Professional Jeweler Archive: The Discreet Tycoon

January 2002


The Discreet Tycoon

Many jewelers don't yet know Lev Leviev, though his share of worldwide diamond holdings, diversified investments and political contacts make him a force to be reckoned with

His Angolan mine holdings are what most U.S. jewelers know about Lev Leviev, if they know about him at all. But his Leviev Group is also busy securing mining rights to other diamond sources.

This past summer, for example, the company bought a majority stake in Namco, a Namibian offshore diamond mining company, and is now negotiating mining rights to locations in Botswana and Canada. The company also is exploring for diamonds in other areas around the world.

At press time, De Beers was expected to clinch a new five-year marketing contract with Alrosa, Russia’s diamond monopoly. But some observers say Leviev is a natural contender for a larger portion of Russia’s rough too. In fact, some experts say Leviev is emerging as a major new diamond pipeline and a very real challenge to De Beers.

Leviev has diamond polishing factories in several Russian cities, as well as Ukraine, Armenia, China, South Africa and Israel. In Russia, the factories process a sizable portion of the country’s diamond wealth.

Along with his high profile in the diamond world, Leviev is active in other business ventures. The Leviev Group has a multibillion dollar portfolio of diamond, real estate, oil, construction and clothing enterprises.

His Cut of the Business

Leviev, who lives in Israel, seems the antithesis of a larger-than-life figure. He is quiet and self-effacing – but also matter-of-fact and confident. Visitors to his Moscow diamond and jewelry factory get a dose of his style. In his soft-spoken manner, he tells of his company’s $2 billion in sales of cut and rough diamonds in 2000. He turns and asks a visitor to do the math on where he stands among diamond miners and manufacturers.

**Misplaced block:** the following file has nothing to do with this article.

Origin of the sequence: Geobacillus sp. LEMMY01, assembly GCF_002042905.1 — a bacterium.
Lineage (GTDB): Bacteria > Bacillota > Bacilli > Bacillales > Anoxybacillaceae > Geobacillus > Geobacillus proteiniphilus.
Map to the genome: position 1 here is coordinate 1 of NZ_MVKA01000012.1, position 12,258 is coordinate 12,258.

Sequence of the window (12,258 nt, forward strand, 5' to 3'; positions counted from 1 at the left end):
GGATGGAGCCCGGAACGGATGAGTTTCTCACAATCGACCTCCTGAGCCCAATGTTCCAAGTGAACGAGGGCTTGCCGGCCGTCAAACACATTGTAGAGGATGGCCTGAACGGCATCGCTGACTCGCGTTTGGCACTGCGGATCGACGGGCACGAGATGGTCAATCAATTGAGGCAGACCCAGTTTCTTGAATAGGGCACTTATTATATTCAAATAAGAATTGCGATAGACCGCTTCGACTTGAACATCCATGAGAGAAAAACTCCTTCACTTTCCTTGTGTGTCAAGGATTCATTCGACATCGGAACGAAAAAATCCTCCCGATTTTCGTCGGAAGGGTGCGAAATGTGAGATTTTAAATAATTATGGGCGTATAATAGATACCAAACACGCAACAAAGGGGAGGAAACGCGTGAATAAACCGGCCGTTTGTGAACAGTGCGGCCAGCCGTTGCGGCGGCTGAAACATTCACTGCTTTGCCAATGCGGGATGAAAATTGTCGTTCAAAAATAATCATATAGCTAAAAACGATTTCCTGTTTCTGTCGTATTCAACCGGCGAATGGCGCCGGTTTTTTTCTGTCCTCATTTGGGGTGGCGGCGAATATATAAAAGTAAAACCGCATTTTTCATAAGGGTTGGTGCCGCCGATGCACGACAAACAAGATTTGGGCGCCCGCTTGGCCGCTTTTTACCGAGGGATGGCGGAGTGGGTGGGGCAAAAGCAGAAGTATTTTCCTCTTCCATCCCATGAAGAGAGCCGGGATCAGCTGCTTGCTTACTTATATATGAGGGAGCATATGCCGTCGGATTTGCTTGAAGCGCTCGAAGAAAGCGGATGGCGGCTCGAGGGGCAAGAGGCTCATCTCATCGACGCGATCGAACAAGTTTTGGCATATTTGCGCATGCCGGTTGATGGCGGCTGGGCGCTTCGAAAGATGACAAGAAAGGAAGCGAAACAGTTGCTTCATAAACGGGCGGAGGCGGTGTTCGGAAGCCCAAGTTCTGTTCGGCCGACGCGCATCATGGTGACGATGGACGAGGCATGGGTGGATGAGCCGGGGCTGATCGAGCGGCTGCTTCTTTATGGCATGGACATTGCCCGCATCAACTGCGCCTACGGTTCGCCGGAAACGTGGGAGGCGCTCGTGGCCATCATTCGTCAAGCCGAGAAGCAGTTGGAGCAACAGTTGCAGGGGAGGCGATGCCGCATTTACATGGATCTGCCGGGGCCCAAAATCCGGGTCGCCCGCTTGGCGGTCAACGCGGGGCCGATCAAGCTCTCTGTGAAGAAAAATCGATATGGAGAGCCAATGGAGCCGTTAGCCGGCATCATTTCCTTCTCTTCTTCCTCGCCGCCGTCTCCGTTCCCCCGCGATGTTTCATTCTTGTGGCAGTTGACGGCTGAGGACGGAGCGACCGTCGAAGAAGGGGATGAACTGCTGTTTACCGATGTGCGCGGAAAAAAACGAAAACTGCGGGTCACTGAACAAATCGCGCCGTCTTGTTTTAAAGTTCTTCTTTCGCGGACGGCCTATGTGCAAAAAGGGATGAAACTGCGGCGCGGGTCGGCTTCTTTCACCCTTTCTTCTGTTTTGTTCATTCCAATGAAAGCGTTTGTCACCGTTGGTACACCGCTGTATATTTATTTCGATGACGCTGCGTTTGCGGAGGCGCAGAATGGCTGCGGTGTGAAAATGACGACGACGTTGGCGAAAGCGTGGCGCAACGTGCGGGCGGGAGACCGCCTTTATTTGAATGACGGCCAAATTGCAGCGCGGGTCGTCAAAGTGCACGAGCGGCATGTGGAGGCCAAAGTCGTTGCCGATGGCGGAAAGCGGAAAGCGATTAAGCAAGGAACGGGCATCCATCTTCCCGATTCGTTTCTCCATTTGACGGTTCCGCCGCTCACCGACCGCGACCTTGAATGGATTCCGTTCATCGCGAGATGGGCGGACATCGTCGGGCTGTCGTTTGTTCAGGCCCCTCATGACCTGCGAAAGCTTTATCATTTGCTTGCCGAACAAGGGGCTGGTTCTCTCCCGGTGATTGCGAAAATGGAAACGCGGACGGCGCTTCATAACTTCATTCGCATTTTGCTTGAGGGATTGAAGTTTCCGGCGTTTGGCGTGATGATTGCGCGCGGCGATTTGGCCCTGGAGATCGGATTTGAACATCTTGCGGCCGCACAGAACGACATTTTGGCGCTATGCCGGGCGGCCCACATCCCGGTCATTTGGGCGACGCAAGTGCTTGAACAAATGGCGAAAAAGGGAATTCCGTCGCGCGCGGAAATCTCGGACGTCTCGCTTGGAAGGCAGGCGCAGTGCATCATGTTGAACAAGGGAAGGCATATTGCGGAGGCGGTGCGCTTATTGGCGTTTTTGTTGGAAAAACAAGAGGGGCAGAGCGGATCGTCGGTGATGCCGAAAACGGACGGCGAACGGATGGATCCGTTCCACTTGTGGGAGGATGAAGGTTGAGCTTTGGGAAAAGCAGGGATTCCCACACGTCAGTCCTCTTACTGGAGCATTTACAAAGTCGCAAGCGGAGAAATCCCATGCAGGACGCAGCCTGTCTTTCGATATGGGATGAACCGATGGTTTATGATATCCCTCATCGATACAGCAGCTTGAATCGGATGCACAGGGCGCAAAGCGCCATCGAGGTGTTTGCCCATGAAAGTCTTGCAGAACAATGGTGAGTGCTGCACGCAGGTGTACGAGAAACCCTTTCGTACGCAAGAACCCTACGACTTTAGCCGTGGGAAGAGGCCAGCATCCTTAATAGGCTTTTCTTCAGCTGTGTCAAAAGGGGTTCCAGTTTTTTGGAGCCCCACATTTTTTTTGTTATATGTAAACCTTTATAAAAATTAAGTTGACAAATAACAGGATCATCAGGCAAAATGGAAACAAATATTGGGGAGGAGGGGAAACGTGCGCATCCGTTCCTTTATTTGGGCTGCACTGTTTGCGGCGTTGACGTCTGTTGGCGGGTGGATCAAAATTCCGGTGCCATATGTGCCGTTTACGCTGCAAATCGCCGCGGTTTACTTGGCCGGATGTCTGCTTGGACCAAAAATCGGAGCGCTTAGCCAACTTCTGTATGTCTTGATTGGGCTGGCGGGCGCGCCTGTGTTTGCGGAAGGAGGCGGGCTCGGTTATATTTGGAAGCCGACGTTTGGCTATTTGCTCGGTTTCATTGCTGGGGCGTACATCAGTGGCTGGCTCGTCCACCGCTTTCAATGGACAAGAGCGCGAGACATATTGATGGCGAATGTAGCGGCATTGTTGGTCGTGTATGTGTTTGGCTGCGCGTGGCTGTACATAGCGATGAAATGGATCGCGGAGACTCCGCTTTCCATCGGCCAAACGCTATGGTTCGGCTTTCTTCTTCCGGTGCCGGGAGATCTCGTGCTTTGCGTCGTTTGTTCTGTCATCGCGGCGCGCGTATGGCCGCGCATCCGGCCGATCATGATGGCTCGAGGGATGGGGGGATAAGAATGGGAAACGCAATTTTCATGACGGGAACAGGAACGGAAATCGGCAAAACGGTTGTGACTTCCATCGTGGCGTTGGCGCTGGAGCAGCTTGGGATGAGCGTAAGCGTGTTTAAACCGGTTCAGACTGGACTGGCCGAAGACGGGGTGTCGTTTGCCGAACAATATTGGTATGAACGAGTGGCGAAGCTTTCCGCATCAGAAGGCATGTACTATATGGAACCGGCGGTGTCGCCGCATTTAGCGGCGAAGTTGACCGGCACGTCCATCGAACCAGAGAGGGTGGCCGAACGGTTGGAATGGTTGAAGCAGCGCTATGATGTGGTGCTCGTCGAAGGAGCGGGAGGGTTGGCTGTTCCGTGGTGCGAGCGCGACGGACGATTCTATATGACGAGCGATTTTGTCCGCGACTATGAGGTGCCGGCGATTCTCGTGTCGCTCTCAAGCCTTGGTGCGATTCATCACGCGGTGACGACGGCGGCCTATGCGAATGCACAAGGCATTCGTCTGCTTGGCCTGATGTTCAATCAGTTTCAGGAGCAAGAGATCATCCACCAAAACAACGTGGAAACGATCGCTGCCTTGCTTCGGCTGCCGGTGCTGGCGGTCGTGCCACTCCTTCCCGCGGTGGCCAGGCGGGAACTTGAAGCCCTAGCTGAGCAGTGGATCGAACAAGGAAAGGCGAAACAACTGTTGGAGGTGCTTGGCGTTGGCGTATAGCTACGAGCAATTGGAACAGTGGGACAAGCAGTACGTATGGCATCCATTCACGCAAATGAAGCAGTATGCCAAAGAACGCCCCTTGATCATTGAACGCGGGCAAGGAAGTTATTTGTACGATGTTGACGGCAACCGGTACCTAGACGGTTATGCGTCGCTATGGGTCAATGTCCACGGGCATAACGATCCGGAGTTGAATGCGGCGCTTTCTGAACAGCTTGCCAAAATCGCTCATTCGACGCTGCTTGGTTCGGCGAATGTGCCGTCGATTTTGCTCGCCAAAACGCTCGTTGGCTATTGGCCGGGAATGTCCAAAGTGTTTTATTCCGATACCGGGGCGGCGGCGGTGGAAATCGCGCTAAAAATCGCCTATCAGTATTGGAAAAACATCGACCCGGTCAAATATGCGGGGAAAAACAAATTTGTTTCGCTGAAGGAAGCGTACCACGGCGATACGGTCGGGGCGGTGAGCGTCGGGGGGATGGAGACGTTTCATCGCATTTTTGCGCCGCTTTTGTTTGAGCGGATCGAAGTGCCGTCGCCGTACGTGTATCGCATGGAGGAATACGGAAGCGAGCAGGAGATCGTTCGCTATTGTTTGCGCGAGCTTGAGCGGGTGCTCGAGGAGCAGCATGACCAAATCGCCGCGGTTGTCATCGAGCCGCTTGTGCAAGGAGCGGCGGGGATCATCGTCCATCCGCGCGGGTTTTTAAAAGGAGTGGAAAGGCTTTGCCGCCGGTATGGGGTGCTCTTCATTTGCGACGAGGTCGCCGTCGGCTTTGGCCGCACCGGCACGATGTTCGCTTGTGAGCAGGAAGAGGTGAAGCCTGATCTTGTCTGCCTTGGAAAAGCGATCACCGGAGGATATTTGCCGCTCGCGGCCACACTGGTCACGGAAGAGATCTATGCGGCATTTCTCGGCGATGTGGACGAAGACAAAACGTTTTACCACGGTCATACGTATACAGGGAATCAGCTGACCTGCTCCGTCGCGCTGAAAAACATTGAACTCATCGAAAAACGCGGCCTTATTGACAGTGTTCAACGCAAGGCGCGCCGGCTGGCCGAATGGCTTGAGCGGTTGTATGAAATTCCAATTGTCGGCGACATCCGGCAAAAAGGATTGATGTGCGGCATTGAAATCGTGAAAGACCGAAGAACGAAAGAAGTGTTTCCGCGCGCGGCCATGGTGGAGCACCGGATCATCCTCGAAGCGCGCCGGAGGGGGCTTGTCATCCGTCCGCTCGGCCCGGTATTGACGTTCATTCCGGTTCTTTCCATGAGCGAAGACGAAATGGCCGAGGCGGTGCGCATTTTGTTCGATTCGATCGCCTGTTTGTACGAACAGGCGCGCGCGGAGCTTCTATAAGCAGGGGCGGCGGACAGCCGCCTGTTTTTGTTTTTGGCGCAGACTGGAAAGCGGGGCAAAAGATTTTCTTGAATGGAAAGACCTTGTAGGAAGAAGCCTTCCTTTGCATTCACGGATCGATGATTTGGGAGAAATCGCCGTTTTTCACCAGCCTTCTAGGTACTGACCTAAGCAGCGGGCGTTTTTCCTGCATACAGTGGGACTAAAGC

The first instinct is to compare his sales with those of De Beers ($4.8 billion in rough sales in 2000) or the worldwide estimate ($6 billion to $7 billion in rough sales). But it’s not that simple. Leviev is a major player in the rough he sells ($1 billion, he says) and in the rough he converts into cut and polished diamonds (also $1 billion).

Leviev’s cut diamond division, LLD (called LID until 1998), is reportedly the No. 1 diamond manufacturer in the world by value. And though he doesn’t wish to compete head-to-head with De Beers by selling rough on a large scale, his share of the rough diamond business puts him in exactly that position.

Leviev’s success in the diamond business can be attributed to connections, luck and chutzpah. He entered the diamond business at age 16 as a diamond polisher in Israel, opened his own company a decade later and became a De Beers sightholder in 1986. He was named Israel’s Outstanding Diamond Exporter of the Year in 1986 when his yearly exports tipped over the $23 million mark. He earned the distinction again in 1994. By then his yearly exports had reached $250 million.

Leviev’s turning point came when he relinquished his De Beers sightholder status by rejecting the preselected box of diamonds he was offered at a sight allocation in London. Since then, expansion has been rapid, in Russia and elsewhere.

More than Business as Usual

At the LLD offices in New York City, Leviev’s associates speak proudly of his business acumen. Leviev, 45, immigrated to Israel from the Soviet Union in 1971 with nothing. They also share the story of Leviev’s commitment to helping Russian Jews. In 1992, Leviev stood in line with other Israelis waiting to ask famed Russian Rabbi Lubavitsch for advice. Leviev overheard a man in front of him ask for a blessing to return to Russia and start a business. The timing seemed right; Russia was quickly shedding its mantle of communism in favor of capitalism. For an able Jewish businessman who knew the lay of the land, the language and the culture, new opportunities beckoned. Leviev’s heart sank when he heard the rabbi counsel the man not to go. The rabbi told the man he would lose his money by venturing into the minefield of emerging Russian business.